Saturday, April 10, 2021

Vsevolod Meyerhold and Mikhail Doronin | Portret Doryana Greya (The Picture of Dorian Gray) / 1915 [lost film]

the picture of dorian gray (1915) 

Vsevolod Meyerhold and Mikhail Doronin (text, based on Oscar Wilde’s fiction, and directors) Portret Doryana Greya (The Picture of Dorian Gray) / 1915 Lost Film

Perhaps the most prestigious of the now lost Dorian Gray films was the 1915 silent, 22-minute film directed by Vsevolod Meyerhold and Mikhail Doronin in 1915. That film, with Aleksandr Levitsky serving as cinematographer featured a woman, Varnara Yanova as Dorian Gray, emphasizing the beautiful young man’s androgyny, and featured Meyerhold himself as Lord Henry Wotton. Other members of the cast included Paola Belova, Gustav Enriton, Yelizaveta Uvarova, Alexandre Volkoff and Doronin playing other unnamed characters. The art direction was by Vladimir Yegorov.

       A long essay on the script has been published which basically describes the film as introducing biographical information about Dorian Gray as well as linking the creation of the character with Wilde himself, based on his notion that a work of art always most resembles the artist himself.

       Meyerhold’s company was noted for its international theater productions of plays by Ernst Toller, Vladimir Mayakovsky, Emile Verhaeren and numerous others along with two other films by fin-de-siècle authors. But at this point in his career Meyerhold had not yet found his audience, most the films being ignored also in the West, and, accordingly, “lost.”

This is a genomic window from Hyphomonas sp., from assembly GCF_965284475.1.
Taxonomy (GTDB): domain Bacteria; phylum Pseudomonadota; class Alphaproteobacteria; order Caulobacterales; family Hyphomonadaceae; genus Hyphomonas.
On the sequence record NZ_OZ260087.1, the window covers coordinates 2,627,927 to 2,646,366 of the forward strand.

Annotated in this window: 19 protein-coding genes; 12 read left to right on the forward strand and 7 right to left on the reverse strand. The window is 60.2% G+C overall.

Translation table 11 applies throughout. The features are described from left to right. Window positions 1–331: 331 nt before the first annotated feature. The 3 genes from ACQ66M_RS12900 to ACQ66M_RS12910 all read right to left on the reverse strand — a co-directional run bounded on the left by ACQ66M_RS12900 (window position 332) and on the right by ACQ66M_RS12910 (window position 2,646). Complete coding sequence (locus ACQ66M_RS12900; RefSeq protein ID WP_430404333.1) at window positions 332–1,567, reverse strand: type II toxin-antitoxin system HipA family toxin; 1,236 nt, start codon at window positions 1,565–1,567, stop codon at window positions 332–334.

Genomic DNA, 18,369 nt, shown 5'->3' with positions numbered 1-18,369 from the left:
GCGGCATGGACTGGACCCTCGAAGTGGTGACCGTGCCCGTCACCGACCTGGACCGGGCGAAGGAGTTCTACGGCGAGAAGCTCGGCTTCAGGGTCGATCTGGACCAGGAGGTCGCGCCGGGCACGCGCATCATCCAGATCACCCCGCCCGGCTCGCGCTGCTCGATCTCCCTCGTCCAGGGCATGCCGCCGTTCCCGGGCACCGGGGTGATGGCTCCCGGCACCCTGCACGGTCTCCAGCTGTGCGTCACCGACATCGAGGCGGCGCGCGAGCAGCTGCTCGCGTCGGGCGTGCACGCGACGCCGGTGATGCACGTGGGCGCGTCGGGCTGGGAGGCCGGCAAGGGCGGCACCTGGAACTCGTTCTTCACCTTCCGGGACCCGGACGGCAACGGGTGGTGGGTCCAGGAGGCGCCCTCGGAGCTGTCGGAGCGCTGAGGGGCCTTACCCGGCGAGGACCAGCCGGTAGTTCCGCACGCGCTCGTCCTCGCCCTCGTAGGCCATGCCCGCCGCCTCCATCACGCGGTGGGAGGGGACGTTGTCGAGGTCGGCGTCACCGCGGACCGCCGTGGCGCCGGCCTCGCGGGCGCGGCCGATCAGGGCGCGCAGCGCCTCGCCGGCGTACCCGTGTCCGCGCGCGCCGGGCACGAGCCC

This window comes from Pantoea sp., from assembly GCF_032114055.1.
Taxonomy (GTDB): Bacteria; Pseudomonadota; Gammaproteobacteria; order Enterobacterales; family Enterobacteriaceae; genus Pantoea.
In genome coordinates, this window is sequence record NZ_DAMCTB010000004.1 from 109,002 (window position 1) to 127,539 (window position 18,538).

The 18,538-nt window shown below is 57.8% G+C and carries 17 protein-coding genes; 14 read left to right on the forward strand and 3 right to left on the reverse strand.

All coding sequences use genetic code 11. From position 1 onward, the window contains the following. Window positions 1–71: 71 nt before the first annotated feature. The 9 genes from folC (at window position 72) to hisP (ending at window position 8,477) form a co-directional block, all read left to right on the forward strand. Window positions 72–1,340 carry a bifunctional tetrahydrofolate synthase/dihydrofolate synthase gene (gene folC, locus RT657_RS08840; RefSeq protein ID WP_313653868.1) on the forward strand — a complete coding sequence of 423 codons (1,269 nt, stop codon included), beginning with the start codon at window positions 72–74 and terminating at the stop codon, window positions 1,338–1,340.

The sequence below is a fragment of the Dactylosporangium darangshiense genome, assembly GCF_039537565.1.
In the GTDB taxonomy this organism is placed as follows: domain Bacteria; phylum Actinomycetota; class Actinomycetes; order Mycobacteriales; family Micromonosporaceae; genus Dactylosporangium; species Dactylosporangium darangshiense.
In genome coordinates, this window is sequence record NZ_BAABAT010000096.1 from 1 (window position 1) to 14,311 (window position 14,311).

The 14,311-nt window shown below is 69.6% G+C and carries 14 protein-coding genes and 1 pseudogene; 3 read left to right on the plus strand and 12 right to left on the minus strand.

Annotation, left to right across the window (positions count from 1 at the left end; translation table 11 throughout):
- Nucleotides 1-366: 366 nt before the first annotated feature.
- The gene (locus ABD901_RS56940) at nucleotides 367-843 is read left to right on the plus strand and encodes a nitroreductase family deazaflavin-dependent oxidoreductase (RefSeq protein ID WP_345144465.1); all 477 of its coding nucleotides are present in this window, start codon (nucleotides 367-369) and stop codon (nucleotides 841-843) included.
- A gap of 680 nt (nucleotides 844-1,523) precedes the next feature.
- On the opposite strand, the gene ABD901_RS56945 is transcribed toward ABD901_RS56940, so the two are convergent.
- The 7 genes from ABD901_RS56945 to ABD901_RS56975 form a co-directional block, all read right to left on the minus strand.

As one unnamed commentator put it:

 “...we can only imagine what this film was like, based on the few stills in circulation. Meyerhold frequently made use of modern art trends, in particular Constructivism, German Expressionism and Cubism (employing the likes of Aleksandr Rodchenko and Aleksandra Exter to design sets),  and it is likely that he did so with this picture. Indeed, one critic has claimed that if Dorian Gray had been seen in the West before Wiene's Das Kabinett des Dr. Caligari, then it might have won similar acclaim and exerted a much higher level of influence.

     As it stands, the film was not noted until it was too late, and now it, like Meyerhold's film of Stanislaw Przybyszewski's novel The Strong Man, no longer exists. However, Meyerhold's theoretical works on theatre have survived, despite the director's execution under order of Stalin in 1939-40 (due to his refusal to toe the Party line during the 1928-32 Cultural Revolution), and they are probably the most useful tools for anyone wishing to inform themselves about the works of this great director.”

      Above is a poster for the film and a frame from the film itself.

 Los Angeles, April 10, 2021

Reprinted from World Cinema Review (April 2021).

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